Worst Train System in US, PATH Train Increases to $2.75

NoPax

I’m 100% completely and utterly confused about the Port Authority Trans-Hudson (PATH) train line and what it is that the organization does in their working hours. Did that 25 cent fare hike yesterday just give half of PATH employees a 3 week paid vacation? Two weeks ago, PATH trains from Journal Square to 33rd Street were shut down for two days, forcing riders to go to WTC or to take the ferry or bus. Today, the PATH train running to 33rd Street was once again suspended with “signal problems.” Reading through tweets from riders, it was apparent that PATH uses cops and dogs to fix their so called “signal problems.”

Just for fun, let’s just do a quick comparison of PATH to the NYC Subway system:

Total Length of Tracks
PATH – 13.8 miles
Subway – 232 miles

Number of Lines
PATH – 4
Subway – 34

Number of Daily Riders
PATH – 240,000
Subway – 5.5 million

Most would think that it’s much more complicated to run the NYC Subway system, than it is the PATH system. Well, they’re absolutely right. But when you put a bunch of incompetent people in charge of something, you get the experience that PATH provides its riders.

Here are some questions that the riders of PATH train have for the PATH organization:

1) Why do you not communicate the truth about reasons that the PATH train is down?

2) Why are you not giving frequent updates to issues via the intercom on the trains and Twitter updates? For every 10 mins that the PATH is suspended, there should be at least 3 updates via the intercom and Twitter. Silence and poor communication is one of the PATH’s greatest weaknesses.

3) What exactly is the PATH train increase of 25 cents for? Especially when the PATH has frequent suspensions.

4) Why does it cost almost 3X more to run the PATH than it does to run one of the world’s most complex train systems, the NYC Subway? (FACT)

I think it’s time that the people in power (yes, we’re talking about you Chris Christie, Steve Fulop and Dawn Zimmer) start thinking about giving their communities alternative routes to work before the people get fed up with the public transportation infrastructure and take their tax paying dollars and lives somewhere else–like to New York. Wonder if a walking bridge from Jersey City to Manhattan could be the answer?

Could a Walking Bridge to NYC Be Jersey City’s Golden Ticket?

Walkway_Over_the_Hudson_4

Jersey City is a hot spot to live right now. With prices booming in Manhattan and Brooklyn, Jersey City is this little town on the other side of the Hudson that has extremely close proximity to Manhattan, at about half the price as Williamsburg. Some say that Jersey City is on route to become the next Brooklyn too. Those who live here already believe it’s already the place to be.

As Jersey City continues to grow in size (thousands of new residential units hitting the market over the next few years), the current residents worry about the city’s infrastructure–mainly the PATH system. If you’re a commuter from Jersey City, going into Manhattan every day, you’re already watching multiple trains go by on the platform before there’s any sign of space for you to fit onto a PATH car. The same on your trip back to Jersey City. This is already an issue. What’s going to happen when a few thousand more people are trying to get on that same PATH train? Don’t think they’re driving in or taking an Uber. Sure, maybe some of them will take the ferry…but the biggest problem with the ferry is the expense. At $8 each way, an Uber ride isn’t looking too bad.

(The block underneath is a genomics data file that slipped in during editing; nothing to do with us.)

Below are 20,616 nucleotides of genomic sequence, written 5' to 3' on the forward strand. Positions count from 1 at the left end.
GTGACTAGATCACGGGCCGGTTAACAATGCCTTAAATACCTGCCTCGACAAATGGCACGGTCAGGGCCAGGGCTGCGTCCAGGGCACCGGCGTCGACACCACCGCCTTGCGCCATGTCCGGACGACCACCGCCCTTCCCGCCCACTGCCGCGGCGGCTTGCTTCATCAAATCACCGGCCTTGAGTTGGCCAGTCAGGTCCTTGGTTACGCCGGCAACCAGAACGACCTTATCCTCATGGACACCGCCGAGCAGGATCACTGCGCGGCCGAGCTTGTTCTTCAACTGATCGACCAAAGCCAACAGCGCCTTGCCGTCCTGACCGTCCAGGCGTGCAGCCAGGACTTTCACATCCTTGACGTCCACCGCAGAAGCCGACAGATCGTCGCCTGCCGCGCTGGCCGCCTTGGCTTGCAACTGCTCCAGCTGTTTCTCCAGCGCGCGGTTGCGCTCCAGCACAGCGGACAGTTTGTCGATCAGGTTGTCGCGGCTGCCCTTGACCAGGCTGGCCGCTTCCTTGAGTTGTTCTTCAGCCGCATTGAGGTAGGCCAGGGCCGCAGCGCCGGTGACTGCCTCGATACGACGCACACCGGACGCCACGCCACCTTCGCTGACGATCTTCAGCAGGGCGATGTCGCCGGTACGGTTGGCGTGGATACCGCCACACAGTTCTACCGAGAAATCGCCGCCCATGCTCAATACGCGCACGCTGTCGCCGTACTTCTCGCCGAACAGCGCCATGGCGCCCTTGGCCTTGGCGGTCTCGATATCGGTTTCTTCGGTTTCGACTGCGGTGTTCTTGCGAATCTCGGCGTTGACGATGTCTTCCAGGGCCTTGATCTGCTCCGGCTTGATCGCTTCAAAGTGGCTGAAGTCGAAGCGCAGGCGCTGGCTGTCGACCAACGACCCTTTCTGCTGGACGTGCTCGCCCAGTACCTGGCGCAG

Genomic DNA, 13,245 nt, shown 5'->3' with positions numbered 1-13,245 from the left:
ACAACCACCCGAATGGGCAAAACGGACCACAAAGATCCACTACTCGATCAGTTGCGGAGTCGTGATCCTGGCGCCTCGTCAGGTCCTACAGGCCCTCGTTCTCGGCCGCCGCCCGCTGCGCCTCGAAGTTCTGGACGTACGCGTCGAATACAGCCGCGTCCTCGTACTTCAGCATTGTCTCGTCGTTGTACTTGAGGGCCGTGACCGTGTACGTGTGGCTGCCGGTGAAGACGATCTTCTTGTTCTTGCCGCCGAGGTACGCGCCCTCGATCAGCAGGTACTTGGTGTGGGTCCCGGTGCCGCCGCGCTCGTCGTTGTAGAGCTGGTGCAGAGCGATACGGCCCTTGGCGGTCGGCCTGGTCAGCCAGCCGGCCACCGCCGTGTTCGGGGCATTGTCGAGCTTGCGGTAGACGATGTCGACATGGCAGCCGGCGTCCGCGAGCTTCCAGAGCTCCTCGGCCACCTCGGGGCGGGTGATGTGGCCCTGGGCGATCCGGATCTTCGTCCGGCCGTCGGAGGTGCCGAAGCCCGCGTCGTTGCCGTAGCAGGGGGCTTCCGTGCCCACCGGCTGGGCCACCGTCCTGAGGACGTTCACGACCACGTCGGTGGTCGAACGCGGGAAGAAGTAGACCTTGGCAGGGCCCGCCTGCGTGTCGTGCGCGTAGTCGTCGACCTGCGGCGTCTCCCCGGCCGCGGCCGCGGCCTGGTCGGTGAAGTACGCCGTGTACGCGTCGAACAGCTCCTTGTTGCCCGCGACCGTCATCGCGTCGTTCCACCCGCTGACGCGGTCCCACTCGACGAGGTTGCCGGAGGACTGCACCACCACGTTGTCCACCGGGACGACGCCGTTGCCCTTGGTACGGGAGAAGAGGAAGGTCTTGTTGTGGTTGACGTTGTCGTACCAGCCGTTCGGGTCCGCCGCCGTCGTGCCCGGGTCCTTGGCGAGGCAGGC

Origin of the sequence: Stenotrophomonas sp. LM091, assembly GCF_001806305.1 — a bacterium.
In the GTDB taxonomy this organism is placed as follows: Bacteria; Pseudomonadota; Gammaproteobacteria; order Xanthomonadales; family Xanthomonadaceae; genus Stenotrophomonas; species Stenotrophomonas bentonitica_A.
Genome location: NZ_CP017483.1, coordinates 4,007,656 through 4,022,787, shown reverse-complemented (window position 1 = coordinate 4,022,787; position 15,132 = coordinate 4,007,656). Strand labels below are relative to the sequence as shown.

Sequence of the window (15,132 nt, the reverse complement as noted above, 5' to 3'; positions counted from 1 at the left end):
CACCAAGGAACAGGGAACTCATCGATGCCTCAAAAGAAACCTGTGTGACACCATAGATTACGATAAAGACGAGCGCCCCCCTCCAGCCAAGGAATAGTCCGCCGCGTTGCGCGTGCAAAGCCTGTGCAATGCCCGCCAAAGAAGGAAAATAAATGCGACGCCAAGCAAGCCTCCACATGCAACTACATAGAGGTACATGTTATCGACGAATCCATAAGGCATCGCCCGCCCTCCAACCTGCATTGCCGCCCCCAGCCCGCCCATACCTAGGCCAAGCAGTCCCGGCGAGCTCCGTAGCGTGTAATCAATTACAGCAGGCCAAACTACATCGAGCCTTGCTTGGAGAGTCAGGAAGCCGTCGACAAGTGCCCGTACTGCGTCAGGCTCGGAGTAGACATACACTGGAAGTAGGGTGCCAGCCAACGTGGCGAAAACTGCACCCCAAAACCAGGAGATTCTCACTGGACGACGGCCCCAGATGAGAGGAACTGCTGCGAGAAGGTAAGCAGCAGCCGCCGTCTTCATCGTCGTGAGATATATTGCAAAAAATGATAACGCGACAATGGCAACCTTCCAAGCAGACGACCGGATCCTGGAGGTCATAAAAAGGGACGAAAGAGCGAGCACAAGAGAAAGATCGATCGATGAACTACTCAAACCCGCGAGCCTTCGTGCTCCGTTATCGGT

With the PATH system operating at near maximum capacity during commuter hours (240,000 people per work day) and the fact that it’s very unreliable (Journal Square to 33rd was shutdown entirely for 2 days last week), the future of increased JC to NYC travelers is not looking very good.

So, what can be done? There’s a potential solution that could be game changing, revolutionary and legen–wait for it–dary. Let’s quickly travel up the Hudson River about 80 miles to Poughkeepsie where you’ll find a bridge unlike any other in the world. It’s the world’s tallest (212 feet over the river) and longest (1.28 miles long) pedestrian walking bridge–connecting two sides of the Hudson River. The bridge’s original use was for railroad and this new design was absolutely brilliant.

Although, there’s no current foundation for a bridge, like Poughkeepsie had, this idea is far from far-fetched. With the way our country is moving towards a green, eco-friendly, Tesla-esque future, a walking bridge could be a solution to more than just a Jersey City commuter nightmare. Yes, a walking bridge would provide a Brooklyn Bridge-like experience from the Jersey side, but it would also symbolize a movement that is part of the biggest topic in America right now–climate change. Given the opportunity to walk, run or ride a bike to work every day from NJ, people would jump all over it. A motivating factor for people to walk or ride a bike to work? Absolutely!

Let’s just make a short list of all the benefits that could come out of a walking bridge connecting Jersey City to lower Manhattan:

1) Relieve commuter nightmare from the PATH and bus system
2) Symbolize an environmentally friendly movement
3) Potential revenue for Jersey City and NYC from a walking bridge toll (gotta pay for it somehow)
4) Would cut down on the driving traffic and automobile pollution
5) Would increase property values in Jersey City
6) If this happened under Steve Fulop’s mayorship, it would elevate Fulop’s status to kingship.

It’s time for Jersey City to start thinking about the commuting problem and take action. Even if a walking bridge were to get approved and funded, it would still be a multi-year project. A project that needs to happen now. We, the people of Jersey City, challenge you, Steven Fulop, to either make this a reality or come up with another solution to the commuter traffic nightmare that’s only just begun.